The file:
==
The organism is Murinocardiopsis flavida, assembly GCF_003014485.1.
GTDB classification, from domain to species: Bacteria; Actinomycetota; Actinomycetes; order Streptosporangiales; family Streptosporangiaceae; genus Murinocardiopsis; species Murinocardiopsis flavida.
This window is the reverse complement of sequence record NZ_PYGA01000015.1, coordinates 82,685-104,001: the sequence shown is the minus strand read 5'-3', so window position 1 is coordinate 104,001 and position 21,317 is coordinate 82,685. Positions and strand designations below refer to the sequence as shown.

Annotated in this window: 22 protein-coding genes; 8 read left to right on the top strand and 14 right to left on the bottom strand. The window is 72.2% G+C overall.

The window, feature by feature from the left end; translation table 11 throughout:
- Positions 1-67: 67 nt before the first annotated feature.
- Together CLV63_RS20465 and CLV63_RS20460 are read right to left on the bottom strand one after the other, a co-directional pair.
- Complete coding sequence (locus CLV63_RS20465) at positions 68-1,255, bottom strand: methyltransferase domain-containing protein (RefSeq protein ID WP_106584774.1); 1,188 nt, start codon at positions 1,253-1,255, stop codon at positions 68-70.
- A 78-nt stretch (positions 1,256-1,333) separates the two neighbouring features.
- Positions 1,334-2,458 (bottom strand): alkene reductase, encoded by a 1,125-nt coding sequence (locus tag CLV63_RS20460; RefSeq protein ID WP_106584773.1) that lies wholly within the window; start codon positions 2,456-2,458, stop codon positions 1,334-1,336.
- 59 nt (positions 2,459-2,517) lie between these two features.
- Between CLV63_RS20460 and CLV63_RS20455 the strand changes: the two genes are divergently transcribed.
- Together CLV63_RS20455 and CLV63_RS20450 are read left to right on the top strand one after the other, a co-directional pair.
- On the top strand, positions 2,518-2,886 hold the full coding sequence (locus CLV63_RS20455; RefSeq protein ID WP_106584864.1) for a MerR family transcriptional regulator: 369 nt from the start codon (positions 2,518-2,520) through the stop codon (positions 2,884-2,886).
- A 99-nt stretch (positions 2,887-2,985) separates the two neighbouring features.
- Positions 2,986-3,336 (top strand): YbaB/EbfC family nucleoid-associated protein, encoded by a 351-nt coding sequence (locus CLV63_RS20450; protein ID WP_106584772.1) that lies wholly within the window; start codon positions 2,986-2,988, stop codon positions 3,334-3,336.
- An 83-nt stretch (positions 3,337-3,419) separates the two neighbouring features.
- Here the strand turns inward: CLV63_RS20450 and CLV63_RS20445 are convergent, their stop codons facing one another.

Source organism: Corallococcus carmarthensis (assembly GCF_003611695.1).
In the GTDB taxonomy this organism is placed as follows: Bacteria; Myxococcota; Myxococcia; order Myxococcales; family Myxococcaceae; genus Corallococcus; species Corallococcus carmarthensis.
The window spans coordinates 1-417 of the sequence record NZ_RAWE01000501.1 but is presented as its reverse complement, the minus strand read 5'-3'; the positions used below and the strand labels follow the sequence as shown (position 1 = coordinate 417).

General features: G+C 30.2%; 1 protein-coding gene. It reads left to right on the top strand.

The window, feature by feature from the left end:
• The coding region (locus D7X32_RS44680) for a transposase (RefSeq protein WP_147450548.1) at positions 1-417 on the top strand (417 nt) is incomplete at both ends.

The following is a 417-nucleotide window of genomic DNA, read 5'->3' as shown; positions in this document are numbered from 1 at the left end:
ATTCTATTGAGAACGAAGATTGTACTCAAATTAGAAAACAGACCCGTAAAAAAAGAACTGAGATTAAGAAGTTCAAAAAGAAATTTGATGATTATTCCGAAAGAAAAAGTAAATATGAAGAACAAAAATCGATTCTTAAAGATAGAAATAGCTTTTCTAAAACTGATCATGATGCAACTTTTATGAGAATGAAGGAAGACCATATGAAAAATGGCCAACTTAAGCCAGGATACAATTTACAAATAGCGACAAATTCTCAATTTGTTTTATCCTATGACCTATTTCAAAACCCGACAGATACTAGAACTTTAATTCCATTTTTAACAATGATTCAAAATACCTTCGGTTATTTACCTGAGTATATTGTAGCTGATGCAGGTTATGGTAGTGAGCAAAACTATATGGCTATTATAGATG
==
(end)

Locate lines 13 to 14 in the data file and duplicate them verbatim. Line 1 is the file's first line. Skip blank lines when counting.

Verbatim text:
- Together CLV63_RS20455 and CLV63_RS20450 are read left to right on the top strand one after the other, a co-directional pair.
- On the top strand, positions 2,518-2,886 hold the full coding sequence (locus CLV63_RS20455; RefSeq protein ID WP_106584864.1) for a MerR family transcriptional regulator: 369 nt from the start codon (positions 2,518-2,520) through the stop codon (positions 2,884-2,886).